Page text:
Nature, 2011, Vol.477(7364), p.335
Dysfunction of the intestinal epithelium is believed to result in the excessive translocation of commensal bacteria into the bowel wall that drives chronic mucosal inflammation in Crohn's disease, an incurable inflammatory bowel disease in humans characterized by inflammation of the terminal ileum (1). In healthy individuals, the intestinal epithelium maintains a physical barrier, established by the tight contact of cells. Moreover, specialized epithelial cells such as Paneth cells and goblet cells provide innate immune defence functions by secreting mucus and antimicrobial peptides, which hamper access and survival of bacteria adjacent to the epithelium (2). Epithelial cell death is a hallmark of intestinal inflammation and has been discussed as a possible pathogenic mechanism driving Crohn's disease in humans (3). However, the regulation of epithelial cell death and its role in intestinal homeostasis remain poorly understood. Here we demonstrate a critical role for caspase-8 in regulating necroptosis of intestinal epithelial cells (IECs) and terminal ileitis. Mice with a conditional deletion of caspase-8 in the intestinal epithelium (Casp[8.sup.[DELTA]IEC]]) spontaneously developed inflammatory lesions in the terminal ileum and were highly susceptible to colitis. Casp[8.sup.[DELTA]IEC]] mice lacked Paneth cells and showed reduced numbers of goblet cells, indicating dysregulated antimicrobial immune cell functions of the intestinal epithelium. mice showed increased cell death in the Paneth cell area of small intestinal crypts. Epithelial cell death was induced by tumour necrosis factor (TNF)-a, was associated with increased expression of receptor-interacting protein 3 (Rip3; also known as Ripk3) and could be inhibited on blockade of necroptosis. Lastly, we identified high levels of RIP3 in human Paneth cells and increased necroptosis in the terminal ileum of patients with Crohn's disease, suggesting a potential role of necroptosis in the pathogenesis of this disease. Together, our data demonstrate a critical function of caspase-8 in regulating intestinal homeostasis and in protecting IECs from TNF-[alpha]-induced necroptotic cell death.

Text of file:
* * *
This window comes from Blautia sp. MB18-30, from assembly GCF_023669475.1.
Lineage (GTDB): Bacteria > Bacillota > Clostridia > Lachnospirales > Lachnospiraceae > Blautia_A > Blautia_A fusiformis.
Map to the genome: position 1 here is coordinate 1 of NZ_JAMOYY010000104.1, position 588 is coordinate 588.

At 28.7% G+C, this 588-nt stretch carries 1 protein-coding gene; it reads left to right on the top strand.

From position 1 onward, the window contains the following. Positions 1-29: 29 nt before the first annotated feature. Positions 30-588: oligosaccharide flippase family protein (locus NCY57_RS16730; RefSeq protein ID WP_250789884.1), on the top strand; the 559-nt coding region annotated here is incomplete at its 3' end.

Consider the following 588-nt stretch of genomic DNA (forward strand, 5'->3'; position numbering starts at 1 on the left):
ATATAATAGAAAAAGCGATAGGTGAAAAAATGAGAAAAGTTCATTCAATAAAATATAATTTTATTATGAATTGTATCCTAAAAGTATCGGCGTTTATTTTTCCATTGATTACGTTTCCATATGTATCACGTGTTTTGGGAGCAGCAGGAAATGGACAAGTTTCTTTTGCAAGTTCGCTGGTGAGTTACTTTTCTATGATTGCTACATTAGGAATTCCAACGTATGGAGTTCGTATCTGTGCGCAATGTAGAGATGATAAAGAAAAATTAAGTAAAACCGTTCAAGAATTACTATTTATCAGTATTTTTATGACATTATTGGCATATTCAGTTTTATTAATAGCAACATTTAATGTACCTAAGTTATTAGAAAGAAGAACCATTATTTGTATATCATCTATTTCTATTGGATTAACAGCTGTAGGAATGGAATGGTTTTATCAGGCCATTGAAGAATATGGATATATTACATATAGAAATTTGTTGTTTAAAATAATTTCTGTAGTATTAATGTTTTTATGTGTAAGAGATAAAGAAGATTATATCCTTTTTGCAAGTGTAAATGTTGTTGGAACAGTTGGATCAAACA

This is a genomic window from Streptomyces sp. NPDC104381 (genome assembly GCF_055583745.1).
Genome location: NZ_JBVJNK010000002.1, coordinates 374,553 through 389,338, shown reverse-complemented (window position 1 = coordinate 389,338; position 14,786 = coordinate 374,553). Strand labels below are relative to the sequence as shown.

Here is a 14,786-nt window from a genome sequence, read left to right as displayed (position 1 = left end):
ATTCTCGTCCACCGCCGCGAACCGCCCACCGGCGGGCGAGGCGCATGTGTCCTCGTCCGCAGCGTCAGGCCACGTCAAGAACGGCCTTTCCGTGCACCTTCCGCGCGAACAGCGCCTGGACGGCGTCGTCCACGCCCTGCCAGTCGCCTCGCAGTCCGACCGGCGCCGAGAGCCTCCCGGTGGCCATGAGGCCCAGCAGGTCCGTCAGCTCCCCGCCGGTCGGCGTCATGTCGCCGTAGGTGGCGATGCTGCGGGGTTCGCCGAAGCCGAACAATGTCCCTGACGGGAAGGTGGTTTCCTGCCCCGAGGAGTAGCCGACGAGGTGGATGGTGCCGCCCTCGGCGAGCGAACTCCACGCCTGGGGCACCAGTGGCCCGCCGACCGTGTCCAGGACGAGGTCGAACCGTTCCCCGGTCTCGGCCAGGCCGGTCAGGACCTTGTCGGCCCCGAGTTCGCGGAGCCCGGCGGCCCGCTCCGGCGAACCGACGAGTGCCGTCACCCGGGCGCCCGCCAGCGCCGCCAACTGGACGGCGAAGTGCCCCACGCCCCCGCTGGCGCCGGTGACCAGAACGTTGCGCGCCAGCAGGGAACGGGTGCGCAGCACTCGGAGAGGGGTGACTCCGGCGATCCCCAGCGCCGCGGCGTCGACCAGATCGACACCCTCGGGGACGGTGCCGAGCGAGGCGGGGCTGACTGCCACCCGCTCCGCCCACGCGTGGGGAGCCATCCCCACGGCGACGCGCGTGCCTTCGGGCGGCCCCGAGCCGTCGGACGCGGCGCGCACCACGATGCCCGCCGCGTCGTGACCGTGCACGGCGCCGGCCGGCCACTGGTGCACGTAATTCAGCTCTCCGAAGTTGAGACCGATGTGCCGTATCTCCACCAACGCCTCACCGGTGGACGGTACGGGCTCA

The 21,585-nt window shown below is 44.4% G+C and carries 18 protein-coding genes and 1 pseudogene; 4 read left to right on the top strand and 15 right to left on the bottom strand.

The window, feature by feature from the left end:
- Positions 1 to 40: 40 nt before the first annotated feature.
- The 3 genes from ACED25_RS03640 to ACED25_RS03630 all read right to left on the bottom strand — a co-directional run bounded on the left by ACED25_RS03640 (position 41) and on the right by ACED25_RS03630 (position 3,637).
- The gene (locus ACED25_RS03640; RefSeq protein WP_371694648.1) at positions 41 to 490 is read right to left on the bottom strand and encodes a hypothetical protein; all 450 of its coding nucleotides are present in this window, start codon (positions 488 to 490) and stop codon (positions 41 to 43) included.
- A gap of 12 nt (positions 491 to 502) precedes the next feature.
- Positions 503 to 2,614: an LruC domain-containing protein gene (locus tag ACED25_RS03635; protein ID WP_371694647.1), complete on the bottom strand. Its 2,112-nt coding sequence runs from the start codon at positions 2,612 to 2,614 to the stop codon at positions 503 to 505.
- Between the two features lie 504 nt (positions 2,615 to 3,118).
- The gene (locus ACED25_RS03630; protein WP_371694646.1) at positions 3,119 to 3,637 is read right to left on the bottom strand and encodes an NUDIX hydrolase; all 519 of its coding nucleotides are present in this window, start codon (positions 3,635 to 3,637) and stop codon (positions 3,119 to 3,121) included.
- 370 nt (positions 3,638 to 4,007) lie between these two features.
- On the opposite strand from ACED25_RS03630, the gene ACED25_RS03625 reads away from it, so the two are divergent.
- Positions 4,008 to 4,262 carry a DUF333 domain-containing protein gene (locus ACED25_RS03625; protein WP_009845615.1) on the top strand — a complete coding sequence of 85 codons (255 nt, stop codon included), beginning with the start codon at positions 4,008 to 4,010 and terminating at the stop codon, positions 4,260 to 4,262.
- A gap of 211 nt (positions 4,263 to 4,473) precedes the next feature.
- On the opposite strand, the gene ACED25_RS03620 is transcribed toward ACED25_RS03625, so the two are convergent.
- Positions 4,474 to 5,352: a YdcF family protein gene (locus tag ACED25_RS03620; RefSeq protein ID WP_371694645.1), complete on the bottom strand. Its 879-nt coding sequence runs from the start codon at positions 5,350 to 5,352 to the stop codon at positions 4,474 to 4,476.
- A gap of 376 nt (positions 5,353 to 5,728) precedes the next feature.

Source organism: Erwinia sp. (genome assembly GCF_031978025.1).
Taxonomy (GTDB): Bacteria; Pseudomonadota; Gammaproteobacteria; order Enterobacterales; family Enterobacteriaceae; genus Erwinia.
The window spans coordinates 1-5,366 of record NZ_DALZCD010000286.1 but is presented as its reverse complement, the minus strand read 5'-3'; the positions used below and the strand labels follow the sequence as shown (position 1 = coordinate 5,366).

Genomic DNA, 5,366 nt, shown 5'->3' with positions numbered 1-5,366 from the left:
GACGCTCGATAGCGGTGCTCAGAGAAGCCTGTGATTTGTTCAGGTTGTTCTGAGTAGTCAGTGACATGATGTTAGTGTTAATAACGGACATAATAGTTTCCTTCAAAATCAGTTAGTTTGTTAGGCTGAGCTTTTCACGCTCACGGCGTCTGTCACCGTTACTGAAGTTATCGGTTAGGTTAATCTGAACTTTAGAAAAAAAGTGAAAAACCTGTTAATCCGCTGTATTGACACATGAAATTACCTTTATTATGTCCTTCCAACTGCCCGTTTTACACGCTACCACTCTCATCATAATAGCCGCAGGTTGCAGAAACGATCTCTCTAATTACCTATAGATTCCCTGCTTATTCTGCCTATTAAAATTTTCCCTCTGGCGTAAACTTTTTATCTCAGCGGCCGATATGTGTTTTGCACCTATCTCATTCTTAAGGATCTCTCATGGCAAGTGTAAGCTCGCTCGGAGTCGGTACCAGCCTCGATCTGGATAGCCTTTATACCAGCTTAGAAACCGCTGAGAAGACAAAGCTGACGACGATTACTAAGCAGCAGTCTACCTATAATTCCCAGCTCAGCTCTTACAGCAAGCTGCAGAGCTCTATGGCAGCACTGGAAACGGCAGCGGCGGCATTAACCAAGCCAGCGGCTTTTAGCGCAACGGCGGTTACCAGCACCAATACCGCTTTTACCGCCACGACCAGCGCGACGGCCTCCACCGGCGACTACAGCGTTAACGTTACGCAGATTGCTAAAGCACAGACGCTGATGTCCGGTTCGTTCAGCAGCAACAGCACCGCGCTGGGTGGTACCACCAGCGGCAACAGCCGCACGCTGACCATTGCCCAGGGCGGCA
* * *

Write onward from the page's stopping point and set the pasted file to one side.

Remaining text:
Cysteine Proteinases -- Health Aspects ; Epithelial Cells -- Health Aspects ; Intestinal Diseases -- Causes Of ; Intestinal Diseases -- Care And Treatment ; Tumor Necrosis Factor -- Health Aspects;
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